Meadow and bog
At the west end of Lake Ørnsø is a 40 hectare large meadow and bog area, where open meadows alternate with dense willow scrub.
The operation of the meadows
Until about 1960, the meadows in Denmark were intensively used for livestock feed. The farms were more likely to grow on grass in the summer, than today. Simultaneously there were more working horses than tractors in agriculture, so at that time the natural fodder resources of nature were really used. As labor wages were low at the same time, considerable efforts were made to maintain the ditches that would ensure that the meadows were dewatered to the necessary extent.
Until the 1980s, large parts of this moist area were thus also used for grazing and haymaking. During the 1970s and 80's, the maintenance of the ditches ceased, after which the water level in the area increased. Livestock grazing and haymaking therefore ceased and the area has since become overgrown first with high perennials and grasses and since with willow scrub and alder. The area thus provides a good picture of how many of the meadows in Denmark have taken place.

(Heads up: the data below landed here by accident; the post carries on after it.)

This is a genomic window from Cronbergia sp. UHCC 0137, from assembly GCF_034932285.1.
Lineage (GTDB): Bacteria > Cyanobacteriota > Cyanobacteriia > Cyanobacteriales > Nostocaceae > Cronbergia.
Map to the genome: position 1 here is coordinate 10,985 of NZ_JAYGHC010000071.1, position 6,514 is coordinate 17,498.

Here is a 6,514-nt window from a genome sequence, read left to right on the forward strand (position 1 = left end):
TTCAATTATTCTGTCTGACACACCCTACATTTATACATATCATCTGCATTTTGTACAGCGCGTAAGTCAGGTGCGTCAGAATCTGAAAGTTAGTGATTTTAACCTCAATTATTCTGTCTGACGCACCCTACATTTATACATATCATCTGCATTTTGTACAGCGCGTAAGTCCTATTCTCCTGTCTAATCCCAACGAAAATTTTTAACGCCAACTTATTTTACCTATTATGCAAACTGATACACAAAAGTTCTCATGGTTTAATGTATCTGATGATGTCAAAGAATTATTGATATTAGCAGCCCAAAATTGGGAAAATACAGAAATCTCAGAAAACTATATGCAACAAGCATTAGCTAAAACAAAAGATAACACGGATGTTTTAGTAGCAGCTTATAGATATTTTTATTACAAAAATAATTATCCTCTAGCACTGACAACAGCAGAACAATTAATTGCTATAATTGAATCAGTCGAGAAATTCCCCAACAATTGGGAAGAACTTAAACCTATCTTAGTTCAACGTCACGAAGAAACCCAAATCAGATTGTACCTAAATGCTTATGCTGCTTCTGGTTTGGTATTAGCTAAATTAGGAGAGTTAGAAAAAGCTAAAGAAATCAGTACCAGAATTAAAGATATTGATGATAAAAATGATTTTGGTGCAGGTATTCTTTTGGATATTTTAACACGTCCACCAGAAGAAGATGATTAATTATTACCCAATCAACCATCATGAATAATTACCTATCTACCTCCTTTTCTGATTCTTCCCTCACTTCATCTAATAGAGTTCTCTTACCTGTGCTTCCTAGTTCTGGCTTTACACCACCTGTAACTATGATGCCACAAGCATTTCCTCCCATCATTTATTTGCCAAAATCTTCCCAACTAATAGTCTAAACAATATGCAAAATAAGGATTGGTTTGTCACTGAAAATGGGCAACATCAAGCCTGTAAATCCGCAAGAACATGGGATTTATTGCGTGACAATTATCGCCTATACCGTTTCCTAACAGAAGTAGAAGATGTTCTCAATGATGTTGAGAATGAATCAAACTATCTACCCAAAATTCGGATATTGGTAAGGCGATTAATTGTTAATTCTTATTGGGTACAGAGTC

In some places, natural care is undertaken with grazing and haymaking to save important meadows, elsewhere for reasons of resource and lack of livestock you have to accept that the meadows grow up.
A development for better or worse
As the overgrowth continue, plants like globe flower and western marsh orchid disappear and are replaced by more common species such as meadowsweet and reed. Birds like geese, lapwing and snipe disappear, but in turn, the area is now developing into one of the Silkeborg area’s best breeding areas for the nightingale. At the same time, the area evolves towards untouched nature - on nature's grounds and not on human. It means, that the open parts in the area are slowly disappearing because the willow scrub is spreading. In the longer term one can imagine that the willow scrub is replaced by alder forest, which in this wet area probably will be the final step in the development from culture to nature.
A small river section
Where River Funder Å will end up in Lake Ørnsø, a delta has been created over time, deviding the river in several smaller runs. The delta is created due to erosion of sand and soil, which is transported by the river. The sand is deposited where the water flow ceases, that is, at the meeting with the still water of the lake. Due to deposition, there are always changes in the delta. The smaller streams change, so do the banks that occur.